10. Alex Nye Alex Nye says:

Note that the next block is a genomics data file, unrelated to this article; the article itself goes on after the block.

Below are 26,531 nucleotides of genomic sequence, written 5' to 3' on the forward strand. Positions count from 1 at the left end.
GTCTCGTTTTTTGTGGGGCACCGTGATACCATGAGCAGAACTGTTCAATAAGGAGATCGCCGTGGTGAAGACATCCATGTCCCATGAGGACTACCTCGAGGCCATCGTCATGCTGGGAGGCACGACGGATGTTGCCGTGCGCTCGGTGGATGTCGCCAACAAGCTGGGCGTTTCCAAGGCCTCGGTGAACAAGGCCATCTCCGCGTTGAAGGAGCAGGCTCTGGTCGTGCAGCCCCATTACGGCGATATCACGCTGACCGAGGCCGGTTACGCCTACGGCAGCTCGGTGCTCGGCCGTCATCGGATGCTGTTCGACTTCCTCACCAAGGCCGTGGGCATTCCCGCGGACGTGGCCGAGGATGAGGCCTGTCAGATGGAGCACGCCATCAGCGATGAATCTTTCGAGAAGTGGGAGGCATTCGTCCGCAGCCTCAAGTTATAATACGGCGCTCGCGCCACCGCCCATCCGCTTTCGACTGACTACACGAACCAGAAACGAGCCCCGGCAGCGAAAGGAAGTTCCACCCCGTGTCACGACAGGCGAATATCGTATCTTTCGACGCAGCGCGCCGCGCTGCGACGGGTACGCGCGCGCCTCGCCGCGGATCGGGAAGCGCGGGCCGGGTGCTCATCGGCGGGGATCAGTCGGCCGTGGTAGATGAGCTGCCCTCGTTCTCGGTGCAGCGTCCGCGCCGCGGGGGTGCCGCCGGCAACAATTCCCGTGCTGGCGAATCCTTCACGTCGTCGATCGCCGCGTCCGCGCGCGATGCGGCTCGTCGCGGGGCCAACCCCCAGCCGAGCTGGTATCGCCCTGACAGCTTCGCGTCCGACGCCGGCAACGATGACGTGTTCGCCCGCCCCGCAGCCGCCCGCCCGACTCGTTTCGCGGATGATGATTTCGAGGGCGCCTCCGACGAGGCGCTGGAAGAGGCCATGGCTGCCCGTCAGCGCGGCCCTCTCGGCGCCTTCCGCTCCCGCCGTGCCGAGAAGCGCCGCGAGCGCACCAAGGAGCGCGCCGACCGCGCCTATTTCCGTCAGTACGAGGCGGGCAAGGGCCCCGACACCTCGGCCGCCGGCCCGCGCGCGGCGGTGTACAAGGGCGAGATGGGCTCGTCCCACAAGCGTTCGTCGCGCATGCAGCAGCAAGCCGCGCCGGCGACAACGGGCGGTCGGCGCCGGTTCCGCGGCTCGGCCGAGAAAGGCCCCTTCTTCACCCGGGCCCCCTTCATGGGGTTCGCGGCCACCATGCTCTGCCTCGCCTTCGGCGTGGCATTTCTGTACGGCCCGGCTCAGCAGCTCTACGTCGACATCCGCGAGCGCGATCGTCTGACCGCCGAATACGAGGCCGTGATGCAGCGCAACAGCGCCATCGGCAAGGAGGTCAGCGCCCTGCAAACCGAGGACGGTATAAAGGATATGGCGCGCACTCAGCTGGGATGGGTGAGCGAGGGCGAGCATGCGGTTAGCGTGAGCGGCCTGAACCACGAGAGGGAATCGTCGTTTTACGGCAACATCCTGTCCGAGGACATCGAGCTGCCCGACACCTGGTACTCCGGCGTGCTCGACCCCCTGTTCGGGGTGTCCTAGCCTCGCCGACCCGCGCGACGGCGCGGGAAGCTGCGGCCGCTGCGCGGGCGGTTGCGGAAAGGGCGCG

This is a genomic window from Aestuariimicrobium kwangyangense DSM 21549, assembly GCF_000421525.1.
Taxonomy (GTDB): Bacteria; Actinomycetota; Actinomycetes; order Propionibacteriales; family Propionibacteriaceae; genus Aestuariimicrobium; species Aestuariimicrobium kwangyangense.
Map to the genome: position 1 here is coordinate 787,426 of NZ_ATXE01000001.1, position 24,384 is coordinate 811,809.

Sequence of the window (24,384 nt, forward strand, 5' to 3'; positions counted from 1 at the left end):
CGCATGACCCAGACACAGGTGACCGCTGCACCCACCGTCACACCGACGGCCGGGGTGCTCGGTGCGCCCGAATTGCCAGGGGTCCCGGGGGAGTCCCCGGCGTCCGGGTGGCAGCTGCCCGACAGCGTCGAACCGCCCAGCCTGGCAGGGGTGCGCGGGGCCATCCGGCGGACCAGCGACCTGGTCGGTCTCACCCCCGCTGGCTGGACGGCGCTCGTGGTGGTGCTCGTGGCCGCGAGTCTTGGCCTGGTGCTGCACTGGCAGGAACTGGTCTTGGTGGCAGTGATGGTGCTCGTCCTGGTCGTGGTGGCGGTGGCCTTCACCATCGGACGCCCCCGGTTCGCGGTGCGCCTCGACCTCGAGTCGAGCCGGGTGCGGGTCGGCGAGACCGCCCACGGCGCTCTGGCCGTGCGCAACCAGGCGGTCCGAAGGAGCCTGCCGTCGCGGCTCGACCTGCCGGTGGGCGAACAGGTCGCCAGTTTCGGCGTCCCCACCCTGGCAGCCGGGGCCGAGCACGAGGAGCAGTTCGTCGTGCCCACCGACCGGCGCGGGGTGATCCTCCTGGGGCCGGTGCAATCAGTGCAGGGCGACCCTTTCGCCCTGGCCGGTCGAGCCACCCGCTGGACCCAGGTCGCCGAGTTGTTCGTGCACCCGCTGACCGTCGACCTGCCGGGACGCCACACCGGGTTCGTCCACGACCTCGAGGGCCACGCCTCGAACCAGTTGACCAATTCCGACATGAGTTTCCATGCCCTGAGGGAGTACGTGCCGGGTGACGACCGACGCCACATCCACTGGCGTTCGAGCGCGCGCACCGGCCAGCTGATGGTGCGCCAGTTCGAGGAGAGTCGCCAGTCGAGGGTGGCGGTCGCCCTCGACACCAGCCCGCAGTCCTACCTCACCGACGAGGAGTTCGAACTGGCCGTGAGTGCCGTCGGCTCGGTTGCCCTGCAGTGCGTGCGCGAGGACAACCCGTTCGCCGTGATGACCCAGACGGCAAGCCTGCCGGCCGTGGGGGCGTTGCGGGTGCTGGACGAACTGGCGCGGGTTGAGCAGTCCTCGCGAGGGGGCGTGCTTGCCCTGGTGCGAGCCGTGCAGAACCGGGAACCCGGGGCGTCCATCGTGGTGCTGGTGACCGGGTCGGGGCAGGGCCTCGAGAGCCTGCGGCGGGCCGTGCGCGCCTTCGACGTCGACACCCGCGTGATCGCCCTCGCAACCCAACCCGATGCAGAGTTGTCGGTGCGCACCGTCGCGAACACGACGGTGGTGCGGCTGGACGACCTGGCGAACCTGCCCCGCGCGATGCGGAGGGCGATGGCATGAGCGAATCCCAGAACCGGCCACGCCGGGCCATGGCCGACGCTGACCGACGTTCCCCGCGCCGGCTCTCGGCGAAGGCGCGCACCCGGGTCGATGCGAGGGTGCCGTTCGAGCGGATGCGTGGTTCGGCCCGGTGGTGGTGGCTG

I am currently reading The Saffron Kitchen by Yasmin Crowther I picked this up on Saturday in a charity shop browsing absent mindedly through the shelves of discarded books so I approached it with an open mind It was published in 2006 I haven't finished reading it yet but I have to say I am absolutely loving it than I have enjoyed a book for a while And the Reason? A beautifully lyrical and poetic writing style and a main character the mother Maryam that I can really identify with The characters have completely different experiences from my own it's mainly set in Iran but so far the author writes with such honesty that you really get inside the character's hearts and minds Maryam as a young girl of 16 is a free spirit living a fairly privileged life in Iran but resists the restrictions of a patriarchal society At the same time the troubled historical backdrop of Iran and the Revolution is rumbling away in the background dictating what will happen next It's a book about what it's like to cross cultures to straddle two completely different worlds and it's also a book about the conflicts and barriers of being a woman in whatever societyIt's giving me a lot of pleasure to read one thing about picking up a book second hand is that I'm always fascinated by the inscriptions inside wondering who gave the book to who and why Inside this one is one big bold word BARBARA That seems appropriate as it was my mother's name; she died the year that this was published and in addition it's a book very much about mothers and daughters